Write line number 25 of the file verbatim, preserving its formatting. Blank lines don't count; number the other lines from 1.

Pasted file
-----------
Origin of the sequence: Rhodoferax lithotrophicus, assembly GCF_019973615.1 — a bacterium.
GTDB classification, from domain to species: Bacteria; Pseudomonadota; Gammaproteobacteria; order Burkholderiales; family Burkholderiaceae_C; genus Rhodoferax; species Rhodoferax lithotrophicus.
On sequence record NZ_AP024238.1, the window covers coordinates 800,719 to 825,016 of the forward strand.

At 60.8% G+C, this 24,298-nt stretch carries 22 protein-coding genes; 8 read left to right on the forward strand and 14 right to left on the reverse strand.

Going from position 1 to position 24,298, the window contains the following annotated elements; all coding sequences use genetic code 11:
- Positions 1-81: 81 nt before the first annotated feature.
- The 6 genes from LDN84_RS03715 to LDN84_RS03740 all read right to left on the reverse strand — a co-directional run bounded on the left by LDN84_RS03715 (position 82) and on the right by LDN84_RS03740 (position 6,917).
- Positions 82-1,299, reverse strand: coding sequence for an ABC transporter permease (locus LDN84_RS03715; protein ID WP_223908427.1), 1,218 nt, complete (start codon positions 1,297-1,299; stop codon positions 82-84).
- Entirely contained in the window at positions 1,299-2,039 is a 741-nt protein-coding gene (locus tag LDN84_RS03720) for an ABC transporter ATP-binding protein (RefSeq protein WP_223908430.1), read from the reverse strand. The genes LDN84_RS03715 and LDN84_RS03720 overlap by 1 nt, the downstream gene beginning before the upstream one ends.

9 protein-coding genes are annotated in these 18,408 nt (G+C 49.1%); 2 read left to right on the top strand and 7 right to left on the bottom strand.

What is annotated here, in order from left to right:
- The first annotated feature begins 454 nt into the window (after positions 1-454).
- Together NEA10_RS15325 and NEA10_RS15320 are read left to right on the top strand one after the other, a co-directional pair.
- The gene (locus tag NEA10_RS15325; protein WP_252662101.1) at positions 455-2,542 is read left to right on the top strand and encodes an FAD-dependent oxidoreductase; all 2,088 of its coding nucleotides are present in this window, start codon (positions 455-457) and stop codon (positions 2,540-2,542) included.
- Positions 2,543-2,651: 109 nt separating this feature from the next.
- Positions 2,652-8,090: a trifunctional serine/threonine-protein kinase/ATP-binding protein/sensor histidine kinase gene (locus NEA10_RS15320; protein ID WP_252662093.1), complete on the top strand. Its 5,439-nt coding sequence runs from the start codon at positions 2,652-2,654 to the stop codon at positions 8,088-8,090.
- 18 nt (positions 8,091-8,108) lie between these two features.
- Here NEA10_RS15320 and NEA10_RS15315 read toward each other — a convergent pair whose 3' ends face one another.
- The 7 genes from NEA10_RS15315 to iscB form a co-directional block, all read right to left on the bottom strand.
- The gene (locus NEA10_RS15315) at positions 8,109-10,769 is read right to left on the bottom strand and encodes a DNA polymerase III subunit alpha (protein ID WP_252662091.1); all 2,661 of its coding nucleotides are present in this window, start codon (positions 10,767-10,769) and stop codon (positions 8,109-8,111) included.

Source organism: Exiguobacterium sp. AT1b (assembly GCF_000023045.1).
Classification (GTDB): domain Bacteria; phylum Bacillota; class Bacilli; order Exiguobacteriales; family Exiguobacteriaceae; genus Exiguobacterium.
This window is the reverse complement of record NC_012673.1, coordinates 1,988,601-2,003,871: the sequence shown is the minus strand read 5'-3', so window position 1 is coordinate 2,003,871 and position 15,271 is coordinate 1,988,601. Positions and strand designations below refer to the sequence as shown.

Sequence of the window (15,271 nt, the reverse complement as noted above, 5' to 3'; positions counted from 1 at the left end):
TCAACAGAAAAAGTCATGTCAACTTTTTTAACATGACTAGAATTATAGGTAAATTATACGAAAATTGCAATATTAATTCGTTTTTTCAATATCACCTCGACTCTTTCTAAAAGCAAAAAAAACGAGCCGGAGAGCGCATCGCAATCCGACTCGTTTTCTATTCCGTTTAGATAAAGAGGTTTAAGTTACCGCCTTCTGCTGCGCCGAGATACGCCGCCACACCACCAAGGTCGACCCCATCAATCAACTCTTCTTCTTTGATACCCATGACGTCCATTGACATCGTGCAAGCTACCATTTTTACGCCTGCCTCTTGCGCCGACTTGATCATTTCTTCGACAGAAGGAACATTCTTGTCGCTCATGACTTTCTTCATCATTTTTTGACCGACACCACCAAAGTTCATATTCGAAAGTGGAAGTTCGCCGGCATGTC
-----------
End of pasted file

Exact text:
TCAACAGAAAAAGTCATGTCAACTTTTTTAACATGACTAGAATTATAGGTAAATTATACGAAAATTGCAATATTAATTCGTTTTTTCAATATCACCTCGACTCTTTCTAAAAGCAAAAAAAACGAGCCGGAGAGCGCATCGCAATCCGACTCGTTTTCTATTCCGTTTAGATAAAGAGGTTTAAGTTACCGCCTTCTGCTGCGCCGAGATACGCCGCCACACCACCAAGGTCGACCCCATCAATCAACTCTTCTTCTTTGATACCCATGACGTCCATTGACATCGTGCAAGCTACCATTTTTACGCCTGCCTCTTGCGCCGACTTGATCATTTCTTCGACAGAAGGAACATTCTTGTCGCTCATGACTTTCTTCATCATTTTTTGACCGACACCACCAAAGTTCATATTCGAAAGTGGAAGTTCGCCGGCATGTC